Greetings to our members and friends. As you know, we have been closed due to the Coronavirus, and we miss seeing all of you. Since we cannot open, we plan to bring our collection to you via our website and our Facebook page. We plan to highlight items in our collection and to share tidbits about Gresham’s historic past. This week, we are sharing a very important exhibit that is currently on display in our museum. When we can open to the public, you’ll want to come see the Meier & Frank clocks that we have on display.
Meet Me Under The Clock
The tall master clock and its smaller counterpart across the floor were both made for the Meier & Frank department store in Downtown Portland. Crafted in 1915 by the Joseph Mayer Company of Seattle, the master clock and several secondary clocks kept time for the department store until the 1990s. The secondary clock hung from the ceiling on each retail level of the store, connected to the master clock with wires to ensure that they remained synchronized.
The master clock is fitted with a time-only Grimthorpe Double three-Legged Gravity escapement, similar to the one found in Big Ben, the Parliament clock that towers over London. Its 80-pound pendulum regulates the time in one-second intervals.
If you’re here at the right time of day, you might hear the terrific racket of the clock winding itself. The weight of the electric motor, with its heavy cast iron frame, drives the clockworks and pendulum. Gravity pulls the motor and frame downward, dragging the chains through the workings above and causing the hands to move.
When the motor reaches the bottom, an electrical switch activates the motor, which then climbs back up the chain until it reaches the top and begins the process anew. The motor’s descent takes about a day, and its noisy ascent lasts for about thirty seconds, during which conversation is nearly impossible.
The Meier & Frank department store was founded in 1857 by Aaron Meier. Originally a general merchandise store, it did not assume its iconic name until 1873 when Meier entered a business partnership with Emil Frank. In 1888, Emil’s brother Sigmund took over his share of the partnership. Aaron Meier died just one year later.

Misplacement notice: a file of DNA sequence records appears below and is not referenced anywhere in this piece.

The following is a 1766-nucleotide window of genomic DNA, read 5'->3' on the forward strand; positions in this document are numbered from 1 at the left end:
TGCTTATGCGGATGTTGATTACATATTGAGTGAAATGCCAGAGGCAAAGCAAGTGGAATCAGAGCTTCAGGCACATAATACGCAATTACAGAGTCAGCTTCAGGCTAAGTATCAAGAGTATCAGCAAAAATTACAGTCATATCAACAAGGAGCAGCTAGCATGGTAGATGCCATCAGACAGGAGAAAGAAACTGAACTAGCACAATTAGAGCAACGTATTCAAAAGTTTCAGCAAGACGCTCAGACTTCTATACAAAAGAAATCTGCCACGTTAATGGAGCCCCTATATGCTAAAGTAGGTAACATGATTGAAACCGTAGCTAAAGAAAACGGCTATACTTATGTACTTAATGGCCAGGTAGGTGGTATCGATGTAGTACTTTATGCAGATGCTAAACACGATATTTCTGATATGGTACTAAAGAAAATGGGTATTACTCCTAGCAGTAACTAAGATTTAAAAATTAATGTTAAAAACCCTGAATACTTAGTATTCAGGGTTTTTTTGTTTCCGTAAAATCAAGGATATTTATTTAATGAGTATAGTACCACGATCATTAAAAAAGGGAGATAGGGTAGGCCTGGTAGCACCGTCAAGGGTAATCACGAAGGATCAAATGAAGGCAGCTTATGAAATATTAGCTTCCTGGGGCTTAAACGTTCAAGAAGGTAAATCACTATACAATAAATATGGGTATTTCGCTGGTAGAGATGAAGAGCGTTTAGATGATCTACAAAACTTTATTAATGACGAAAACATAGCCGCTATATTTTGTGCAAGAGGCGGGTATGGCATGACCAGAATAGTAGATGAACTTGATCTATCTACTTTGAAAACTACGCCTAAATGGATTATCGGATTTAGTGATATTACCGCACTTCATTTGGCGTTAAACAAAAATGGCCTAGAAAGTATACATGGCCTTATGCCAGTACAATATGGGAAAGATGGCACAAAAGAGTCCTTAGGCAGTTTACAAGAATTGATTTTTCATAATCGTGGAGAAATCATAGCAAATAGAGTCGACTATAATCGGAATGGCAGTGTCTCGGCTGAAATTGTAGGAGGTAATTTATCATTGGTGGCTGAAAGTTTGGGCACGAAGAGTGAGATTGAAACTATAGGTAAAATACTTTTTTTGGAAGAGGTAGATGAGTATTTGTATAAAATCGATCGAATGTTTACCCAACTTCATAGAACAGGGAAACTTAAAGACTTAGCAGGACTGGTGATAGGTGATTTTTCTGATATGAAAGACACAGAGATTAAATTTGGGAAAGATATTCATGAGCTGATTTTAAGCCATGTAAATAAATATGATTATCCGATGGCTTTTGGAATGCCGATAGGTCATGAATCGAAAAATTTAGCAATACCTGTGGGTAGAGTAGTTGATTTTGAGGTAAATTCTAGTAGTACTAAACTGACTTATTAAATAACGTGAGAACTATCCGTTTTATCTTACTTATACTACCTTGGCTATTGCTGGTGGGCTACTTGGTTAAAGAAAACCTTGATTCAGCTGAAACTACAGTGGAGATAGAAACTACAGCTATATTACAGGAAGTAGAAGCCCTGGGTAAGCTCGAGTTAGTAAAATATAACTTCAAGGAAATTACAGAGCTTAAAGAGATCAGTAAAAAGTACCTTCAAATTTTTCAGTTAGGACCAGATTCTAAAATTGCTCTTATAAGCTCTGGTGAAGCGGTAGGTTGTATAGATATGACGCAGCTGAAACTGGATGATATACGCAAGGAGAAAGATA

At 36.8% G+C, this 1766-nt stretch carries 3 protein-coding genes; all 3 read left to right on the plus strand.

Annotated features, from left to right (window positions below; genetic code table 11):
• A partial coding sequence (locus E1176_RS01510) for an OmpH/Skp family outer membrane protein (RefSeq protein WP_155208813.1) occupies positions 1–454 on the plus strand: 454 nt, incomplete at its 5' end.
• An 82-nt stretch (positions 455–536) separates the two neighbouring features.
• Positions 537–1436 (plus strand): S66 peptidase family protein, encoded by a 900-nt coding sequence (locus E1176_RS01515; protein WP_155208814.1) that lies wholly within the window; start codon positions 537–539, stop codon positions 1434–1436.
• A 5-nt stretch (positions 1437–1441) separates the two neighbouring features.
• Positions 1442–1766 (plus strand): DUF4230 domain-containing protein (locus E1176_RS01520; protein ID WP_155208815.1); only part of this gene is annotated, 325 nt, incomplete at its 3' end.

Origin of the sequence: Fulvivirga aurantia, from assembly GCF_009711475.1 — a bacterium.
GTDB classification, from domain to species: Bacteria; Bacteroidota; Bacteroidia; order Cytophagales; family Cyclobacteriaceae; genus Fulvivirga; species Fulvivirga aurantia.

Many lifelong Gresham residents remember traveling to Portland to shop at Meier & Frank. Before I-205 and I-84 connected the two cities, a trip to Meier and Frank was often the only incentive that warranted the long drive into Portland. In the huge store, the clocks served as a convenient meeting place, leading shoppers to coin the phrase, “Meet me under the clock.”
Meier & Frank was bought by May Department stores in 1966. Federated Department Stores, the parent company of Macy’s, bought the May Company and renamed the store Macy’s in 2006. In 2018, Macy’s closed the Macy’s store in the iconic Meier & Frank building.
In 1999, the owner of Portland’s Alder Street Clock Shop donated the clocks to Chapter 31 of the National Association of Watch and Clock Collectors (NAWCC). The NAWCC has restored the clocks to working condition, though the original workings of the secondary clock have been lost. A set of battery-operated atomic quartz movements, one for each hand, were installed as a replacement. The clocks are currently on loan to the Gresham Historical Society where they reside in the Carnegie Library Museum at 410 N Main Avenue in Gresham.